If the healthcare law survives the constitutional challenge, most likely the current political opposition will begin to subside and the law will remain on the books.

Most Americans did not think the costly U.S. healthcare system was working well before the new law. Costs were soaring and millions were going without coverage.

Polling data show that while people are skeptical about the law, most do not want to see it scrapped entirely.

Republicans have yet to put forward a proposal to replace the current law and are not likely to take a comprehensive approach. Instead they most likely would take it step-by-step, starting with limits on medical malpractice lawsuits. They also would push to allow insurers, who are regulated at the state level, to sell policies across state lines.

© Thomson Reuters 2009 All rights reserved

EDD Reporting Changes

As of January 1, 2011, the Employment Development Department (EDD) is requiring annual reports to be submitted on a quarterly basis. This change will allow EDD and employers to identify overpayments and any amounts due more quickly, which will result in faster refunds.

What’s Changing

DE-6 and DE-7 forms have been replaced by new DE-9 and DE-9C forms.

  • DE- 9  (formerly form DE-6) Quarterly Contribution Return and Report of Wages Form
    Employers will use this form to report Unemployment Insurance, Disability Insurance, taxable wages and contributions
  • DE-9C (formerly from DE-7) Quarterly Contribution Return and Report of Wages Continuation Form
    Employers use this form to report employee wages and personal income tax withheld

For additional information, please visit the links below:

For FAQ’s regarding Payroll tax changes in 2011, click here.
http://www.edd.ca.gov/Payroll_Taxes/FAQ_-_2011_Payroll_Tax_Reporting_Changes.htm

To download Payroll tax forms and instructions, click here.
http://www.edd.ca.gov/Payroll_Taxes/Forms_and_Publications.htm#Forms

Compromise Offered on Health Reform

 In an effort to curb rising dissatifaction and revolt by individual states, President Obama offered a compromise on Monday to states struggling to implement his health care law, offering support for a proposal that would give them some flexibility in carrying out its key parts.The Patient Protection and Affordable Care Act (PPACA) originally was designed  to lower costs and extend coverage to millions of uninsured Americans.  The law has divided Democrats and Republicans and handed states – more than half of which are suing over its constitutionality – a handful of bureaucratic challenges. The president acknowledged those issues during a meeting with state governors at the White House on Monday.  President Obama emphasized a part of the law that would allow states to tailor their own solutions to health care reform in 2017 if they fulfilled the same goals created by PPACA. “If your state can create a plan that covers as many people as affordably and comprehensively as the Affordable Care Act does – without increasing the deficit – you can implement that plan,” Obama told the governors. “And we’ll work with you to do it,” he said.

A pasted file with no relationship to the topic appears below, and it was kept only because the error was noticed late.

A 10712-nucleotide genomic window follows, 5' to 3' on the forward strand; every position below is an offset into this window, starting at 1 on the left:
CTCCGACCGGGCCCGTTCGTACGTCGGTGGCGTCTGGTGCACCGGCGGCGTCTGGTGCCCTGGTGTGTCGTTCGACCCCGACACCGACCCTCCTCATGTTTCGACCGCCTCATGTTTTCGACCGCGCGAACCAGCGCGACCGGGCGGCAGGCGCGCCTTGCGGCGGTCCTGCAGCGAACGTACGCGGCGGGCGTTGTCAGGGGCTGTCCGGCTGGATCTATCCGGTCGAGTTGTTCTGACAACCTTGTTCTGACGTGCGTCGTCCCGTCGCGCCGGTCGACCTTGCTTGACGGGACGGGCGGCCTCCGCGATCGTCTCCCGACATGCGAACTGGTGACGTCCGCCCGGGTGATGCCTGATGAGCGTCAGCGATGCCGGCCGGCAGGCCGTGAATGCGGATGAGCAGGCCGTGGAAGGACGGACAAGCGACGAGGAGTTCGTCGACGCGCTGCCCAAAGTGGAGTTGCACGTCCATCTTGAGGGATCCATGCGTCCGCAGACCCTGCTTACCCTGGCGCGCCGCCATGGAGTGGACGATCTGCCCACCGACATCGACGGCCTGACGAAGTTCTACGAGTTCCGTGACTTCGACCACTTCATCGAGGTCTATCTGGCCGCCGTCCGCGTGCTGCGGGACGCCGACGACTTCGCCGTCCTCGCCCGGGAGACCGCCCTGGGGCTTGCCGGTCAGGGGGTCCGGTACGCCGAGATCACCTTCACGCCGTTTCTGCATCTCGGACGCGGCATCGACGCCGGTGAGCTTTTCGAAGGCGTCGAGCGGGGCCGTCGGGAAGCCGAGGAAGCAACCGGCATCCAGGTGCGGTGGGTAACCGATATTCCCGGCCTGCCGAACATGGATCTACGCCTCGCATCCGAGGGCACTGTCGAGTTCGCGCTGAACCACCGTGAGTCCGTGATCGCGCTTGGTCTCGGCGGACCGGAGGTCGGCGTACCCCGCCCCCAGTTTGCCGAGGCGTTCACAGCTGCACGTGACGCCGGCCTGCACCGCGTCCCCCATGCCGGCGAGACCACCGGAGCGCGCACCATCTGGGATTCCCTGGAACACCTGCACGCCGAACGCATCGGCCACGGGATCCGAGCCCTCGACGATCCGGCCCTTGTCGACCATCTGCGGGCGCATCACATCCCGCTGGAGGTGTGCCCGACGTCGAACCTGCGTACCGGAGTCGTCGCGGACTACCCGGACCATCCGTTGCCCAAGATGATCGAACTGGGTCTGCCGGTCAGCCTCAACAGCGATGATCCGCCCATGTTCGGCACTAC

More than half of the 50 states are suing to stop the plan in federal court, saying it usurps individuals’ and states’ rights, making it mandatory to purchase insurance coverage or pay penalties.

States must carry out many of the reforms, including establishing exchanges where individuals can buy health insurance. PPACA made more people eligible for Medicaid, the health care program for the poor that states operate with partial reimbursements from the federal government. When states balked at the huge price tag of larger Medicaid rolls, Congress agreed to pay 100% of the costs for new enrollees. Manystates are still concerned that they cannot afford to implement the plan after the financial crisis and recession induced an historic collapse in many states’ revenues. Additionally, Medicaid costs are rising as large numbers of laid-off workers turn to it for assistance (Medicaid on average takes up a third of states’ budgets).  Obama asked the governors to create a bipartisan commission to study ways to bring down costs. 

 Last week, the Health and Human Services Department announced a variety of grant programs to help fund state programs to review health insurance rates, pay for the administration of insurance regulation, and provide home healthcare to Medicaid enrollees.

Health Reform – The Fighting Continues!

Health Reform – The Fighting Continues!